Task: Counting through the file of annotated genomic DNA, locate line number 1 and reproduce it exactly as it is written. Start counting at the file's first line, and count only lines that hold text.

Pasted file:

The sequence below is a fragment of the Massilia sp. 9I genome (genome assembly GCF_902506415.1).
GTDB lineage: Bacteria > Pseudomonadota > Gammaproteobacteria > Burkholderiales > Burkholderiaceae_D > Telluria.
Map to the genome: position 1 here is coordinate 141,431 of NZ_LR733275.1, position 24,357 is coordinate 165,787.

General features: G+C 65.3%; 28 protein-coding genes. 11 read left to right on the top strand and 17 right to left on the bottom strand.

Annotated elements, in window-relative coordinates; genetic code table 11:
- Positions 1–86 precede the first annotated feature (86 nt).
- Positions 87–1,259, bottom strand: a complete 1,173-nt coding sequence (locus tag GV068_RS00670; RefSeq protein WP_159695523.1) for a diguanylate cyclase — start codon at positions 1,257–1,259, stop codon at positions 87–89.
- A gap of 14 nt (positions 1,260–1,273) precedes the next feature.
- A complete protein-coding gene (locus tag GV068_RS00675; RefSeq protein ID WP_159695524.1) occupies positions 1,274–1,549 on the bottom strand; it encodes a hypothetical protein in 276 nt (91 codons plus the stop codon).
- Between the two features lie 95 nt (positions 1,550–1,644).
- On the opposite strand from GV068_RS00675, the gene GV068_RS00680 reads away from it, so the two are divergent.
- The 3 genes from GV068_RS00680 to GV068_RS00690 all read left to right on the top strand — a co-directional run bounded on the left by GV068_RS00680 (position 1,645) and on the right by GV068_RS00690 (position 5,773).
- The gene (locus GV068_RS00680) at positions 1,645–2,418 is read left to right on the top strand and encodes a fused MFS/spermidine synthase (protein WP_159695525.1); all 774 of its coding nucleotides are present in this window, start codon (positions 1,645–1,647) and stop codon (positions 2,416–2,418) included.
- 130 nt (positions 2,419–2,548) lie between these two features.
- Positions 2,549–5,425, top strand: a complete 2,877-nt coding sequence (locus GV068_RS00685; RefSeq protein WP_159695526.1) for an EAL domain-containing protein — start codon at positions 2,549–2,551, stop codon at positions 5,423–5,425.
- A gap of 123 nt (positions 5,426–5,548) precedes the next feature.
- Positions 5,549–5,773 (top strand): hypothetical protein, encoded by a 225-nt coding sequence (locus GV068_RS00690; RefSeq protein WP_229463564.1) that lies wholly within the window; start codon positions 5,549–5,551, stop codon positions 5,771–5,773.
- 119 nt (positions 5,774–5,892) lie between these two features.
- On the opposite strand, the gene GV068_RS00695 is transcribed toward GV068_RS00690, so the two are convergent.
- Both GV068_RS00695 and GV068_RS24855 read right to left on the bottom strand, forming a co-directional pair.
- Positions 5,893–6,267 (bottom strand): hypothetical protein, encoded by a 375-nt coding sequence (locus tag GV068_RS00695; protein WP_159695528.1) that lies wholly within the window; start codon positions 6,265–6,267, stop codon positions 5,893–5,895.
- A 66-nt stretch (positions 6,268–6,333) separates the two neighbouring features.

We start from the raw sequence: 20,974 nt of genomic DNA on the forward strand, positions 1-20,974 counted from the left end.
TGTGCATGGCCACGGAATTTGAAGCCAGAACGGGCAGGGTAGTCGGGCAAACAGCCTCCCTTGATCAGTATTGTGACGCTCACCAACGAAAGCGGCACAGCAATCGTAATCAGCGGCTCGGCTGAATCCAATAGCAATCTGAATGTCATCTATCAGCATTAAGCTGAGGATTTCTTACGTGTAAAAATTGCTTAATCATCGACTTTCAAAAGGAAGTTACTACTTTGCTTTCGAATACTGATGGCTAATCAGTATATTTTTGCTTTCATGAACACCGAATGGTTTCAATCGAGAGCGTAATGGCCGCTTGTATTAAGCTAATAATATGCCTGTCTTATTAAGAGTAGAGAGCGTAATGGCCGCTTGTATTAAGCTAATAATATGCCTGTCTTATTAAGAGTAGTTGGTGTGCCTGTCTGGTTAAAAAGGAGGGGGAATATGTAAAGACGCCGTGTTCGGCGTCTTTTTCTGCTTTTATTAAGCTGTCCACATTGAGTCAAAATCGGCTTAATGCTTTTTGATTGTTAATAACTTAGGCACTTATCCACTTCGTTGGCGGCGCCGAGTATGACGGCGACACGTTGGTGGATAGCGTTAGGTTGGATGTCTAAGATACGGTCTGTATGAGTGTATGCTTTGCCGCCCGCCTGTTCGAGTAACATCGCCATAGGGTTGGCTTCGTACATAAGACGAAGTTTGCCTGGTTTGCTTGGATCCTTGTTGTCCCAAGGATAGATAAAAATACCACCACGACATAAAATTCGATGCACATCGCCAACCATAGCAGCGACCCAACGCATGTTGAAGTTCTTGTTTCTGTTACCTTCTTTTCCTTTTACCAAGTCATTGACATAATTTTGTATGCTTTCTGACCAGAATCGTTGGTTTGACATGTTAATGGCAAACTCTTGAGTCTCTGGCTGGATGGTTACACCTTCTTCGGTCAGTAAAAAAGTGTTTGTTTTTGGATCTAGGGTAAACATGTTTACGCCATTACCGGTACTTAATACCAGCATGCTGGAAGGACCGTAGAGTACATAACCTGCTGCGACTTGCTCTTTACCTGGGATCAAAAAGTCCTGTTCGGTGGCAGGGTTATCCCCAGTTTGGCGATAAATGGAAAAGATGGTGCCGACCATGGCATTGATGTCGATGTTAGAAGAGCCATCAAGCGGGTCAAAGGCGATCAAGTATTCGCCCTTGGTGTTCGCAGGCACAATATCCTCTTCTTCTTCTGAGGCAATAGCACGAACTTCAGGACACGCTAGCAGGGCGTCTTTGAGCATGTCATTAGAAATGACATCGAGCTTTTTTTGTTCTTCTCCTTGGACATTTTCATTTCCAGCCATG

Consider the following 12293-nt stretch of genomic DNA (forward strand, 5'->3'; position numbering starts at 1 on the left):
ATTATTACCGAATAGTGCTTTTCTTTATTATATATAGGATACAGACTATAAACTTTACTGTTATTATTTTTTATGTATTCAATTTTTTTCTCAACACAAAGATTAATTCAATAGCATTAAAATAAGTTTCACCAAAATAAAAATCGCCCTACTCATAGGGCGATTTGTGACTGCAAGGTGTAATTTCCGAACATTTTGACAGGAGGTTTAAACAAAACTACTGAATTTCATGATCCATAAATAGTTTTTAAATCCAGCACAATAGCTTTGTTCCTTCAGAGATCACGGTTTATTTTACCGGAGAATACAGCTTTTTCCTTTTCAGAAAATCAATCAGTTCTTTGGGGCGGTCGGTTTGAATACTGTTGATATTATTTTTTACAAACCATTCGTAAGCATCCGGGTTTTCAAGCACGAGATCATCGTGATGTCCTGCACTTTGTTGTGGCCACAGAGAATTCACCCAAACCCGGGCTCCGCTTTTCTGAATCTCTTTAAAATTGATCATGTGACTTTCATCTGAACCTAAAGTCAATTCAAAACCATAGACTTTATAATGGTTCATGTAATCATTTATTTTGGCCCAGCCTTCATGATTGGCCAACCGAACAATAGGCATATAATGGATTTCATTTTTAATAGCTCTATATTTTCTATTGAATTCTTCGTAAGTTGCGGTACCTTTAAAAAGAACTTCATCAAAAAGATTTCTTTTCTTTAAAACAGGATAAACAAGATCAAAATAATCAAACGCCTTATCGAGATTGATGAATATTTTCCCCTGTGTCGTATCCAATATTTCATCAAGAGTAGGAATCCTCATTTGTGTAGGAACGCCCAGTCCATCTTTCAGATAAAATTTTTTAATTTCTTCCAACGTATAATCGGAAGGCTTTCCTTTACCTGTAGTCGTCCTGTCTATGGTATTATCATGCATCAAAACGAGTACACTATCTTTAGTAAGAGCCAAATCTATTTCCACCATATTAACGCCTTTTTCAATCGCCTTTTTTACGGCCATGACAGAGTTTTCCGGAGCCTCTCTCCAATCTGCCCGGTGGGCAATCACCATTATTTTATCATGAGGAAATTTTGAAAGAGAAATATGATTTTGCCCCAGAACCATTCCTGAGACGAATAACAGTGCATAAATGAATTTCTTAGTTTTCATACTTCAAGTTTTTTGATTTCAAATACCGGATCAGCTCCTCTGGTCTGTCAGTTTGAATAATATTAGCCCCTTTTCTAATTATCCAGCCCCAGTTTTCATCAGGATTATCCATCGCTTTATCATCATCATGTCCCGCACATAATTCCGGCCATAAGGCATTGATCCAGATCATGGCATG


The sequence below is a fragment of the Massilia sp. 9I genome (genome assembly GCF_902506415.1).